[9 May 2013]
This collaboration expands an oral history from participants and observers, one of whom, bassist Naomi Yang, crafted the visual content enhancing this careful indie-rock band’s image a quarter-century ago. That span surprises her, as she reflects in this compilation’s final sentence: “I am grateful for not letting my youth go to waste and I am looking forward to adventures to come.” Even before they formed what began as a shambling, untutored Galaxie 500, together from Fall 1987 to Spring 1991, they shared some youthful adventures together, unlike many a rock band’s pedigree.
Yang and her partner, drummer Damon Krukowski, have known guitarist-singer Dean Wareham since they were teenagers at the same (unnamed here, but Dalton) Manhattan prep school in the late ‘70s. They earned degrees from Harvard, with Yang and Krukowski staying on as graduate students for a while while Wareham worked as a clerical temp. Meanwhile, they started a band in Boston. But it didn’t sound like Mission of Burma or hardcore. As journalist Francis Dimenno observes: “Their album covers made a statement. Cool Restraint. Educated. Upper Class. Lots of Social Contacts.”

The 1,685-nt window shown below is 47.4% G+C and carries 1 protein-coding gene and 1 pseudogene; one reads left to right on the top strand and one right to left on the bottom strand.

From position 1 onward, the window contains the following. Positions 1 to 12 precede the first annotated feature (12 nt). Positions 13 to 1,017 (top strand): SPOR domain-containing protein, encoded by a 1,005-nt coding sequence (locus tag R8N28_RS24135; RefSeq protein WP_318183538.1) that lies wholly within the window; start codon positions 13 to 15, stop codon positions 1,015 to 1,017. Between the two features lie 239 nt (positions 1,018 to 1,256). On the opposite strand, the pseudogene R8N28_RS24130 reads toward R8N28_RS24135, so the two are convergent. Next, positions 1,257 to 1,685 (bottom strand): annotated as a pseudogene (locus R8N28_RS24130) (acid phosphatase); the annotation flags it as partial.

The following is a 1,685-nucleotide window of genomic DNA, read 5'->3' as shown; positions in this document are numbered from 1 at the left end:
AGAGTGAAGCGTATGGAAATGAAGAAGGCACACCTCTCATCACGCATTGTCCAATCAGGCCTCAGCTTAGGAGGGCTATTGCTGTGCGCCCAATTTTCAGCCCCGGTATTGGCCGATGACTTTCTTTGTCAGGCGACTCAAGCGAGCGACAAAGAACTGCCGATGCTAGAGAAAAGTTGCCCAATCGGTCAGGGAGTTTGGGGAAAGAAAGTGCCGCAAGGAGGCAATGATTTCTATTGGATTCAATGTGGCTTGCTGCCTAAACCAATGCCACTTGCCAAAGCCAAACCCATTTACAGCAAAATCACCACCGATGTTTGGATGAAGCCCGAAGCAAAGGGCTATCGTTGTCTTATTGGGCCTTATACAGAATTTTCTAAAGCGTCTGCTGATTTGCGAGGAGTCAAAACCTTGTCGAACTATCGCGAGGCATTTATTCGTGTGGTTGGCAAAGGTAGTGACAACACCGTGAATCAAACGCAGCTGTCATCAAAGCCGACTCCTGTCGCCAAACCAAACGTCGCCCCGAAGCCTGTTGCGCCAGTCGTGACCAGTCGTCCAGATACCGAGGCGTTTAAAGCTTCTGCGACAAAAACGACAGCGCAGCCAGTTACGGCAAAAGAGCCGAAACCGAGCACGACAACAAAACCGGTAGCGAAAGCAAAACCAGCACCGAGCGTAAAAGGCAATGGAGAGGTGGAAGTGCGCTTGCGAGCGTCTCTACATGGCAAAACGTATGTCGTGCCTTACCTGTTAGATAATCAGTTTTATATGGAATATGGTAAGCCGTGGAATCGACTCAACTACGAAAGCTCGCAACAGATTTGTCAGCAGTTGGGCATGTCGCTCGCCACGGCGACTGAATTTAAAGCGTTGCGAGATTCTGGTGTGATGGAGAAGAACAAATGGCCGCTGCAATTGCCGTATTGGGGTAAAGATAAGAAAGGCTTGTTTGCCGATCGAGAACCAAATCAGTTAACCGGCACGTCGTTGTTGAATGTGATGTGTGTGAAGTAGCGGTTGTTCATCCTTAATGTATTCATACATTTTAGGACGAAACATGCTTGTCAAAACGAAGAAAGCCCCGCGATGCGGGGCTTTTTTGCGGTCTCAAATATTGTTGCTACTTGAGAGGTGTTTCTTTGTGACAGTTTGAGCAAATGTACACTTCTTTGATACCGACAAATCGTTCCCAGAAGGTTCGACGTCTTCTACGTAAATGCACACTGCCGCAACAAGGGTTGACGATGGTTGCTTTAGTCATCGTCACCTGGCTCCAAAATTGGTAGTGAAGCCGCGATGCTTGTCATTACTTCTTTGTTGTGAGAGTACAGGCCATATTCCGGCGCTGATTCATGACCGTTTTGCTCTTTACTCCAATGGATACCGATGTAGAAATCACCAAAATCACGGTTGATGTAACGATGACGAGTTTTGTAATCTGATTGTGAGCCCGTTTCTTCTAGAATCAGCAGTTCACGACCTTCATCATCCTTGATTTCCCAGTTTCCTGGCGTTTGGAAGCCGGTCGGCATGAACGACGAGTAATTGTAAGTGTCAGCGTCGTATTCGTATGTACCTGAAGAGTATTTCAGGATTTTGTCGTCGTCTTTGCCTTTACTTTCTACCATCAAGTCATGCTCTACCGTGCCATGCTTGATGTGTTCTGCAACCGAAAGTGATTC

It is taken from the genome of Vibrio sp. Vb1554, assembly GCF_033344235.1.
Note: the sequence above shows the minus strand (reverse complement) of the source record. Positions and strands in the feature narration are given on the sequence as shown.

As an intern for graphic designer Milton Glaser before she began her visual arts degree at Harvard, Yang possessed a confident air in her own promotional material. When the Italian font she hand-cut from a wedding invitation (which would grace many of Galaxie 500’s productions) did not have two letters needed, she drew her own for the band’s first cassette labels. She added such refinement seamlessly to the pre-digital mechanical and knife-trimmed process that she meticulously annotated as typographical directions for the band’s debut LP Today (1988). These examples, added to the sounds the band labored to produce from raw promise, demonstrate the trio’s concern for precision.